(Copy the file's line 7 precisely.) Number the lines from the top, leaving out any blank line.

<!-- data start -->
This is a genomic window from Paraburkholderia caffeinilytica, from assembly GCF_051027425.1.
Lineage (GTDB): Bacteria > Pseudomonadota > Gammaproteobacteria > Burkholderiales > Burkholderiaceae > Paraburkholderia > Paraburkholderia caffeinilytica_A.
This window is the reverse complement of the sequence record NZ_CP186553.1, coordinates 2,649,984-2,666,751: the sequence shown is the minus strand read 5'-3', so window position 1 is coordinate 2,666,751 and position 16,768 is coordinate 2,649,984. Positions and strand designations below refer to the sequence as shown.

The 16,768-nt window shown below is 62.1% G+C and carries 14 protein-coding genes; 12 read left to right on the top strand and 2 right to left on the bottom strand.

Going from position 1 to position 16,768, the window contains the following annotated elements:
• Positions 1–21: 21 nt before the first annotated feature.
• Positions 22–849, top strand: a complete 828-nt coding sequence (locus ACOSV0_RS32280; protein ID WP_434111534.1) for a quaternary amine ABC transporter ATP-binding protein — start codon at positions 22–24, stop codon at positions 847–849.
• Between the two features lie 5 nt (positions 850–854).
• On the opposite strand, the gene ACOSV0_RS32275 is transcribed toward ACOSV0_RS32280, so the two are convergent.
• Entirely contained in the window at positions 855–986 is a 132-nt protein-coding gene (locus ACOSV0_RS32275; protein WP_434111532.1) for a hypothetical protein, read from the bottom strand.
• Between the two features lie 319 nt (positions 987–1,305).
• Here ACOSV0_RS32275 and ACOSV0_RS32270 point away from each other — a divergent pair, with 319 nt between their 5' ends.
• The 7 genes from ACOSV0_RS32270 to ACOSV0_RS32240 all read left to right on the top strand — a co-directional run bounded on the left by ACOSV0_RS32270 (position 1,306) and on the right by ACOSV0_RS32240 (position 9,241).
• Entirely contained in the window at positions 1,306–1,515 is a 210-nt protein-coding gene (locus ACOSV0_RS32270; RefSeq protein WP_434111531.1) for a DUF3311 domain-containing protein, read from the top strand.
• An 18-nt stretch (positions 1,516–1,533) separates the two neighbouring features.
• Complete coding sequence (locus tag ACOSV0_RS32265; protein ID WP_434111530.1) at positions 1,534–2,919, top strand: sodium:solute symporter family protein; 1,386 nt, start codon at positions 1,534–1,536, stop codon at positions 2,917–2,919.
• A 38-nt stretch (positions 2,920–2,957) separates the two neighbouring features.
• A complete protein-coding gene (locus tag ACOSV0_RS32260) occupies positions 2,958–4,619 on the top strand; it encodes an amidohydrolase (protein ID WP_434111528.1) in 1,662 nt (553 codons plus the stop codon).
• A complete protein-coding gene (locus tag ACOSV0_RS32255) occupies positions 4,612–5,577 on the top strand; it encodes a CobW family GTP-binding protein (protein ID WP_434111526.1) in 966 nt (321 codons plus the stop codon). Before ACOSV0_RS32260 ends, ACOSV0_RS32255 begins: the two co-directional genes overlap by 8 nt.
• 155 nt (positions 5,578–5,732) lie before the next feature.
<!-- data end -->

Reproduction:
• Positions 22–849, top strand: a complete 828-nt coding sequence (locus ACOSV0_RS32280; protein ID WP_434111534.1) for a quaternary amine ABC transporter ATP-binding protein — start codon at positions 22–24, stop codon at positions 847–849.